That bird feathered blue… is waiting for you… right in your own backyard.
It’s been about ten years since I stenciled that line from an old song onto our sunroom wall and probably 20 years and three moves since the extraordinary day I witnessed an amazing scene in our backyard. I have told the story many times, but each spring I watch our bluebird house, hoping for occupancy, and feel an urge to share it once again.
I never saw a bluebird during the years we lived in the Midwest. When we moved back to the South for awhile–home for both of us–the first bluebird I spied was so lovely I wept. I’d actually forgotten they existed, even though they had been common when I was a child. Common also had been the DDT trucks the city sent through the neighborhoods, permeating everything with the fine, cool mist.
We bought the suburban house where we saw the bluebird that day and before we finished unpacking, we hung bluebird boxes outside.
Each spring the bluebirds came to gather around our boxes and examine our accommodations. We waited anxiously, exalting when we saw a couple taking in the makings of a nest.
Although we tried not to be nosy landlords, I could not resist peeking. One morning I saw a disturbing sight. There, next to three delicate blue eggs was a brown-speckled one, much larger than the others.
Should it be removed? If I sensed it didn’t belong there, would Mother Bluebird know it, too?
The “expert” at the Seed & Feed told me to leave it there. His advice didn’t convince me, so I left a message on a friend’s answering machine and she called back, saying, “It’s a cowbird egg. Get it out of there!”
Too late. A downy grey head already peeked out of the box, calling rudely. The baby cowbird had already hatched. The adult bluebirds flew constantly, bringing food, but nothing quelled this baby’s appetite.
One morning soon after, the “toddler bird” sat quietly atop the box until the adoptive parents appeared, then it launched into a frenzied, fluttering dance. Its cries were easily translatable: FEED ME! More! NOW!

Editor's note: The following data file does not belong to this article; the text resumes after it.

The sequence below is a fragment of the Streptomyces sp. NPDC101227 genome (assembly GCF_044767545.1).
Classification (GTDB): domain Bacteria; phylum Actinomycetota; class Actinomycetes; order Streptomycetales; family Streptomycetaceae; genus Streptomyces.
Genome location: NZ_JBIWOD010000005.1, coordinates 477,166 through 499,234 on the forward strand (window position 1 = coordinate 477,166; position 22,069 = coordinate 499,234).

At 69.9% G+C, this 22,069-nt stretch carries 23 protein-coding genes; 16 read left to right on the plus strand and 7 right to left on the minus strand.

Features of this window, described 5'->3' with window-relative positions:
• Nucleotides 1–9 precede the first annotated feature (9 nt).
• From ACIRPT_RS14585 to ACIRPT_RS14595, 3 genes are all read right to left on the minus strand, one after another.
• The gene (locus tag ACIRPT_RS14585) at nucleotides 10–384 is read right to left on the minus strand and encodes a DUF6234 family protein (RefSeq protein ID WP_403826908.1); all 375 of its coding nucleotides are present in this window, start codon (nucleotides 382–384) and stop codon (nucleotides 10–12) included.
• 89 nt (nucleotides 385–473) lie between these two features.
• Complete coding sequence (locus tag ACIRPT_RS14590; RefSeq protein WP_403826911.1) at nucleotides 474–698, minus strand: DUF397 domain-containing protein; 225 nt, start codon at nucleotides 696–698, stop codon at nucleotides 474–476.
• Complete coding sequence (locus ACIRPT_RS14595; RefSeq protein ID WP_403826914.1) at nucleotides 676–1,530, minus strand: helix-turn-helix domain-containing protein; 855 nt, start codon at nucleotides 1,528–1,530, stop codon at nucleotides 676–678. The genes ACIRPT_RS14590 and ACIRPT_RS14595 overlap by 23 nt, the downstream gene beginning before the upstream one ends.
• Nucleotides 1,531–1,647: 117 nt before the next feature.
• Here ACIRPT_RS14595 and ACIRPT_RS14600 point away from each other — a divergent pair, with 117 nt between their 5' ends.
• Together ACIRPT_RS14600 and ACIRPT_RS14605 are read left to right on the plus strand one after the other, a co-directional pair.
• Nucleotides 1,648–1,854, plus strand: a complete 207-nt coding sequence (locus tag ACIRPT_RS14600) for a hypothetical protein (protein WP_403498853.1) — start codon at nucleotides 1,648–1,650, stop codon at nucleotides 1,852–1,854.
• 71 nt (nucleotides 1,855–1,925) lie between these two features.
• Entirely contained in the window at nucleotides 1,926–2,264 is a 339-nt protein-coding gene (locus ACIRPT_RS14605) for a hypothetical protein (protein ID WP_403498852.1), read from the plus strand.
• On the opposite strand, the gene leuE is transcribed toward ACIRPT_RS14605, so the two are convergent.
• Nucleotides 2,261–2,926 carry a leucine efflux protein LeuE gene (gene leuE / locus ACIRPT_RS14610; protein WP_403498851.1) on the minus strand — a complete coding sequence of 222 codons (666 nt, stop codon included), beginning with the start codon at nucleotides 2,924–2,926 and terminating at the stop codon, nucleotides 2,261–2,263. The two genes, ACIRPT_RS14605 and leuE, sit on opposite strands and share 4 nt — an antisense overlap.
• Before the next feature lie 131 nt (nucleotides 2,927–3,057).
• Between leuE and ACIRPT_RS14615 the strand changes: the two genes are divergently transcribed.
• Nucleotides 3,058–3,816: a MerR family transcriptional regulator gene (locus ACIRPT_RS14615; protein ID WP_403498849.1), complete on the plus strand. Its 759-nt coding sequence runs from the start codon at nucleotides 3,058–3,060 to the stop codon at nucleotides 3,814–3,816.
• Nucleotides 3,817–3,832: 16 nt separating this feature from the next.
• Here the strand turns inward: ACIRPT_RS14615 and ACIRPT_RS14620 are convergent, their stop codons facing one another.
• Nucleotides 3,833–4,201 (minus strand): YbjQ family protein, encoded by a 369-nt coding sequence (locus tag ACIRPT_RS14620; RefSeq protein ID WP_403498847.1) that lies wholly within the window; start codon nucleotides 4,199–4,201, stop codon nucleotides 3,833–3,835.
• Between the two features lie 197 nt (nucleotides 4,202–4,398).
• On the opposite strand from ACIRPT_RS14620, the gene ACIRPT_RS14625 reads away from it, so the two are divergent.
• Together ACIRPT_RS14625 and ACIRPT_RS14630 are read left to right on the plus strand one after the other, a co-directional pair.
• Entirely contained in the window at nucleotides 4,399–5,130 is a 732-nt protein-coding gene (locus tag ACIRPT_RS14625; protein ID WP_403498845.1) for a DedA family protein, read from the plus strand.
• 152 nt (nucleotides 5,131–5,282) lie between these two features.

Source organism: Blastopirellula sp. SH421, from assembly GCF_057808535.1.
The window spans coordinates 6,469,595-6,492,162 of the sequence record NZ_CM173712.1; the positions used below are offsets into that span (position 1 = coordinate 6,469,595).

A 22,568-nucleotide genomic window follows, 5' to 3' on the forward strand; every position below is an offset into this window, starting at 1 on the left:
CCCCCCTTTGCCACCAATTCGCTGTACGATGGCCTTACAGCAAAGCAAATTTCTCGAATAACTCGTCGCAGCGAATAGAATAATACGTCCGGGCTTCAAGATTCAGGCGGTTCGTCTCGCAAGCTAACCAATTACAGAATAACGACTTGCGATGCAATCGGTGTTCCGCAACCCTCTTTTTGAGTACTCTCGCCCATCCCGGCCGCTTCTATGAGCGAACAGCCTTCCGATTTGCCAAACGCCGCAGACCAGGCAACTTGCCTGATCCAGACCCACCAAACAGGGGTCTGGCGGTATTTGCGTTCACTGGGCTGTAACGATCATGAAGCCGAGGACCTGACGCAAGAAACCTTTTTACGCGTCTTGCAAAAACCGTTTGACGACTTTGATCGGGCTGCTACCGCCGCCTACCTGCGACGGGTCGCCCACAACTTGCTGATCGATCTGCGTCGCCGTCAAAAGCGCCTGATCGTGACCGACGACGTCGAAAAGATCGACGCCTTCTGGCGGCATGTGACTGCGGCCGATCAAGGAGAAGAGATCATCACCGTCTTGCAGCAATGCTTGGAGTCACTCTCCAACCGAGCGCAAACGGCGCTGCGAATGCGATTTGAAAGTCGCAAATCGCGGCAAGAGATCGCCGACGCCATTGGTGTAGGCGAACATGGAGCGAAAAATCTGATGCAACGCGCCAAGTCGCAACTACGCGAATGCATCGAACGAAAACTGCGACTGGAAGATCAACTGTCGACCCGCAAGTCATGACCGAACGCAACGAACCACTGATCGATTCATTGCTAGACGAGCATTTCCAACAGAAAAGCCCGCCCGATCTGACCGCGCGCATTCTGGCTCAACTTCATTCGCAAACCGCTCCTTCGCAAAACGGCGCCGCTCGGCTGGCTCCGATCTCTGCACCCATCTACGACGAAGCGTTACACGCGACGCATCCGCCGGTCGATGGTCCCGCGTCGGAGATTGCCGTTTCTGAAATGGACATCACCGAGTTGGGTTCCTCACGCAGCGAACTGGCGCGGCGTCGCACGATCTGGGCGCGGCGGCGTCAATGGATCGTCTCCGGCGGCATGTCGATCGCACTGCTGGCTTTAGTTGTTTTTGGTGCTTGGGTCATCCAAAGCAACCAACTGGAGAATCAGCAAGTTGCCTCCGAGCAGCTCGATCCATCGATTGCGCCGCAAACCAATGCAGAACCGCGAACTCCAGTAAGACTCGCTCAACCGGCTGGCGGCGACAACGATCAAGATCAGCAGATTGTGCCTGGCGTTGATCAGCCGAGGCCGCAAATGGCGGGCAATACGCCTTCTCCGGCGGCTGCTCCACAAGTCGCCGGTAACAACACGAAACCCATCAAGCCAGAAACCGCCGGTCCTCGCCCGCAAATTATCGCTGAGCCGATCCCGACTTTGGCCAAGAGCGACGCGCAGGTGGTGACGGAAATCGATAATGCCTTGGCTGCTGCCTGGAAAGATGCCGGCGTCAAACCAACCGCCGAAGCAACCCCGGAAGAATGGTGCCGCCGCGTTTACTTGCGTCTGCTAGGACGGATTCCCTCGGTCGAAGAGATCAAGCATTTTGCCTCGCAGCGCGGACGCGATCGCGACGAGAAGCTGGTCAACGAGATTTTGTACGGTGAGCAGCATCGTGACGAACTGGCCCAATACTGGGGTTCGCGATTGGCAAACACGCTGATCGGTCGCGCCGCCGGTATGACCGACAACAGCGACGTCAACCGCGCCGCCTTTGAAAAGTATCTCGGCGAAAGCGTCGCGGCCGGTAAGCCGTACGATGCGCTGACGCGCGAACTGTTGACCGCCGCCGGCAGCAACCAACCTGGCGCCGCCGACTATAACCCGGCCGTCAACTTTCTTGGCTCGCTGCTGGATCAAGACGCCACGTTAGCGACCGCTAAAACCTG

Cowbirds, I learned, never build nests of their own, but slip sneakily into the nest of other birds, leaving an intruder egg for the host birds to raise. They foist their offspring on smaller birds,so if there is not enough food for all, the smaller birds will be the ones to perish.
I called Animal Rehabilitation for advice. Yes, the cowbird must be removed. If I could get it, ARC would raise it. I set upon my capture mission, but Dumbo cowbird managed to fly to the garage roof, foiling my plan. There it continued its dance for food, walking back and forth on the peak of the roof like some silly wind-up toy chicken. The bluebird parents flew constantly, valiantly, in an attempt to sate Dumbo’s appetite.
I watched the bluebird house. An hour passed. Four hours without a parental visit would mean the nest had been abandoned. I couldn’t bear the wait, so I drove to the pet store for mealworms, although I had no idea of what to do with them.
Savior without a clue.
As I pulled into our driveway, the now familiar flash of blue glided past. The male adult bluebird perched delicately on the wispy, topmost branch of our tallest cedar tree. He flew straight up, stopped in midair, and fluttered his wings as he hovered in place, then sank back onto the branch. He repeated the ritual several times: rising, halting to flap in midair above the trees, then sinking back onto the branch. I sat in the car, watching in rapt wonder as bluebirds appeared almost instaneously. Not simply a pair or two, but dozens!
Two adult bluebirds patiently worked with the baby cowbird, giving it flying lessons so obvious that I believed I could follow them. A parade of other bluebirds delivered a constant food chain to the bluebird house nursery for the next hour, a banquet for the bluebird babies.
I still get chills when I think of that day. I sat in the lawn chair for hours, watching the bluebirds work through an overwhelming situation.
The next morning just before dawn, Dearly Beloved and I peeked inside the bluebird house. Three fat, downy babies slept peacefully. In the nearby trees the adult bluebirds waited, ready to begin their work. Dumbo, the fat baby cowbird had already begun his chicken dance on the peak of the garage, calling for roof service.
I remember standing at the kitchen sink window and watching the birds as the TV news droned across the room. Political cacophony. . . wars. . . disasters… the we’s against the they’s.
We haven’t changed much–different wars, different disasters, but the same old discord. We still do our own ridiculous chicken dances… My way… MY way!
How did the bluebirds get so wise?
They worked their own quiet miracle. . . together.